Particularly during the Corona crisis, it became clear that the importance of the agricultural industry – even online – should not be underestimated. Between March and June this year, BayWa’s total order volume more than tripled in comparison to the months before. The Agriculture and Agricultural Equipment business unit recorded the largest increase. In particular existing customers, who had previously placed orders exclusively by phone, made use of the online ordering options in the BayWa portal for the first time during the Corona crisis.
Demanding, dependent, ethical – as the first generation to grow up entirely in the spotlight of the Internet, millennials are probably the generation that has received the most criticism. However, now that brands are finally beginning to understand this target group, their successors are already entering the consumer landscape: Generation Z.
This raises a number of questions for (online) retailers: how does Generation Z prefer to shop? Which payment methods does it preferably use? And how has all this changed during 2020?
What will our working world look like after the coronavirus pandemic? This is currently one of the most important questions that many people ask themselves – although the virus is far from being eradicated. Much of the discussion in the media revolves around working from home and the »enforced« digitisation push for many companies. However, this is by no means the end of the story.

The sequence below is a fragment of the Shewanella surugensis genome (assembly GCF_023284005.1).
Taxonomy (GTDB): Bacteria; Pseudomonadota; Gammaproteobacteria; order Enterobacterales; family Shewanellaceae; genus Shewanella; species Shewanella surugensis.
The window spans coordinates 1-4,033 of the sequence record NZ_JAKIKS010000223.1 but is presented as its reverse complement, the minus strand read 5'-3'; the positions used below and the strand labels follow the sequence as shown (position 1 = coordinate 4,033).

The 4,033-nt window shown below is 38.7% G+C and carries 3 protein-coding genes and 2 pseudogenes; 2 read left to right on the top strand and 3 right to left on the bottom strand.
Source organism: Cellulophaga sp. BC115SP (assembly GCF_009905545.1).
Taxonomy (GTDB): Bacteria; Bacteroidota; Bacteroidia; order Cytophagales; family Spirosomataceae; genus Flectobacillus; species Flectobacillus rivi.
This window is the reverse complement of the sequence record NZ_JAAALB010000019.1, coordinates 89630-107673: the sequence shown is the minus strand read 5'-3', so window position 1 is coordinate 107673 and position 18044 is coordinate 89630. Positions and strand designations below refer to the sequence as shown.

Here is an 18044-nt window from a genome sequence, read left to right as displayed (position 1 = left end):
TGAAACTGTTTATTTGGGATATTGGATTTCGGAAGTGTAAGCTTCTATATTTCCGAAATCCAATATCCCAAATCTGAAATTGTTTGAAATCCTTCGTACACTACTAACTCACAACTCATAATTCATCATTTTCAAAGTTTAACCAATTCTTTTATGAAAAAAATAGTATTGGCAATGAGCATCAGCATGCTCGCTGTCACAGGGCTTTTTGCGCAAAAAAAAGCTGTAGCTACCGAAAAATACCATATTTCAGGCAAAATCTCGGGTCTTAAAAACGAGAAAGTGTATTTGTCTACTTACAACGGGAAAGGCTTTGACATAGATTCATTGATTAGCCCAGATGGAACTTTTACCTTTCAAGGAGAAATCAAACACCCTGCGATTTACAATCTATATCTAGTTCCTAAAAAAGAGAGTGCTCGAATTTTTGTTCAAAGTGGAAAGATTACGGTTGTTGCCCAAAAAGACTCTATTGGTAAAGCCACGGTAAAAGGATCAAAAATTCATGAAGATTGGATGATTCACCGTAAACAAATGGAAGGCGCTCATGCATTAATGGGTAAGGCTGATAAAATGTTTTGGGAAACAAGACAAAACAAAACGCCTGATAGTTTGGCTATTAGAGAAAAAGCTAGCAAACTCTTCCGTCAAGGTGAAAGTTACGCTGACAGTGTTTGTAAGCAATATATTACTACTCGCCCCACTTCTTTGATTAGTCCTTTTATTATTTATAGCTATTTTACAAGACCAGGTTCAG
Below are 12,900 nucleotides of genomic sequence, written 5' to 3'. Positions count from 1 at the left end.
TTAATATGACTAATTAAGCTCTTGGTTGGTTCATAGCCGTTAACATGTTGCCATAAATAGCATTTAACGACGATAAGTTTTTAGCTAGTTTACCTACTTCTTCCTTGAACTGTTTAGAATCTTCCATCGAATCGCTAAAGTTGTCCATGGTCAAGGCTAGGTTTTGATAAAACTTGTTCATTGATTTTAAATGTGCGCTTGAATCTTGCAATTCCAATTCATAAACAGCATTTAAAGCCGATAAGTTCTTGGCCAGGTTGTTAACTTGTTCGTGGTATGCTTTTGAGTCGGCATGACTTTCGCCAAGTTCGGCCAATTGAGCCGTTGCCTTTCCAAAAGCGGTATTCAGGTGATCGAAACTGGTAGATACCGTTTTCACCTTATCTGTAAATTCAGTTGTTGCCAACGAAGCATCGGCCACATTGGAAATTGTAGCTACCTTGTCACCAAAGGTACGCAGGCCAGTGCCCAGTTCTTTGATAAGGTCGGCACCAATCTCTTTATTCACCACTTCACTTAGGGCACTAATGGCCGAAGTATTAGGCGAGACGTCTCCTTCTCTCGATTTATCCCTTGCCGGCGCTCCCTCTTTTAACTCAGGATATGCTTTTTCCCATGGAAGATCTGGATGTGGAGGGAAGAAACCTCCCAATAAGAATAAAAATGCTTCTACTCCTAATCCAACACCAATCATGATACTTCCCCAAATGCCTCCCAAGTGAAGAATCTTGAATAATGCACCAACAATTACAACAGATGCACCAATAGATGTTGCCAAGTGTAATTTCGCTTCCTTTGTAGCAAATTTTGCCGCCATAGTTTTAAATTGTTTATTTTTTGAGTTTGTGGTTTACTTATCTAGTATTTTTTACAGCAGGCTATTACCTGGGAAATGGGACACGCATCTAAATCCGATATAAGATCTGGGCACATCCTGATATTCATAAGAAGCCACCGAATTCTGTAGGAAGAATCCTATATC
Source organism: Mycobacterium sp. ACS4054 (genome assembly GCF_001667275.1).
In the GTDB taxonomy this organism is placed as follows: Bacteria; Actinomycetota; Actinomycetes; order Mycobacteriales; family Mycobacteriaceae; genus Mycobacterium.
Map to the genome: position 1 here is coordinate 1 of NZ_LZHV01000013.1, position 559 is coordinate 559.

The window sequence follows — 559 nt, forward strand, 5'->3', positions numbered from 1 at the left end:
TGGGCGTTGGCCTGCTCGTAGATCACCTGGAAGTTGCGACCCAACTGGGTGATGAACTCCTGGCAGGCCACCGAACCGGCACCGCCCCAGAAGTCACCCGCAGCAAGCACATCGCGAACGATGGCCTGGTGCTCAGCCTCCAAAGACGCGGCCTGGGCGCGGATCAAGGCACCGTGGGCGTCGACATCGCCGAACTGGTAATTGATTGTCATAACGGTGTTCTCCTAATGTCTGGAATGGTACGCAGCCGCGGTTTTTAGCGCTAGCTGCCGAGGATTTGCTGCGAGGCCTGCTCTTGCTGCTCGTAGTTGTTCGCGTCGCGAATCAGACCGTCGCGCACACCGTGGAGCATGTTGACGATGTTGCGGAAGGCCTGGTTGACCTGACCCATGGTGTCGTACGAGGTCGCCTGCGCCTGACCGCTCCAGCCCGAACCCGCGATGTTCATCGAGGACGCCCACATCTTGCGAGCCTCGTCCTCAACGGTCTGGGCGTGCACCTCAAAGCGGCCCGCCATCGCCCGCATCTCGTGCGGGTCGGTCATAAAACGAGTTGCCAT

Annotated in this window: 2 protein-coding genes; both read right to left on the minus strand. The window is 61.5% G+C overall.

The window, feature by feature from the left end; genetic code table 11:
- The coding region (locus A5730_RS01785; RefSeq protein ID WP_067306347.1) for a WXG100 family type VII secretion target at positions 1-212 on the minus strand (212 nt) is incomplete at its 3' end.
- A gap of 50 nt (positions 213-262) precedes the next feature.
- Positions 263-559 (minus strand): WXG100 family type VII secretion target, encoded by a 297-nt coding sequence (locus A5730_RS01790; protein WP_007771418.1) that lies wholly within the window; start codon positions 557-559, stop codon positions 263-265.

The opportunity to change our working habits and entire corporate structures is more favourable than ever before. Against the background of New Work, it is therefore even more important for us to look at what actually distinguishes modern work in the new working world, where we stand and what ultimately makes us happy and successful.
Publishing and digitisation are no longer mutually exclusive. It did not only become clear during the last few weeks that a combination of tradition and modernity – of analogue and digital – is an advantage for all user groups.
Looking at schools and further education, it also becomes apparent that there is still a lot of catching up to do in terms of digitisation. Urgently! We already knew that before the crisis, but little to nothing happened. Therefore, it is all the more important that there are companies that were already well-positioned digitally before the coronavirus in order to make cross-media education possible. Just like Cornelsen. Find out in our brand new success story what Cornelsen Verlag GmbH has done to further expand its already exemplary digitisation strategy.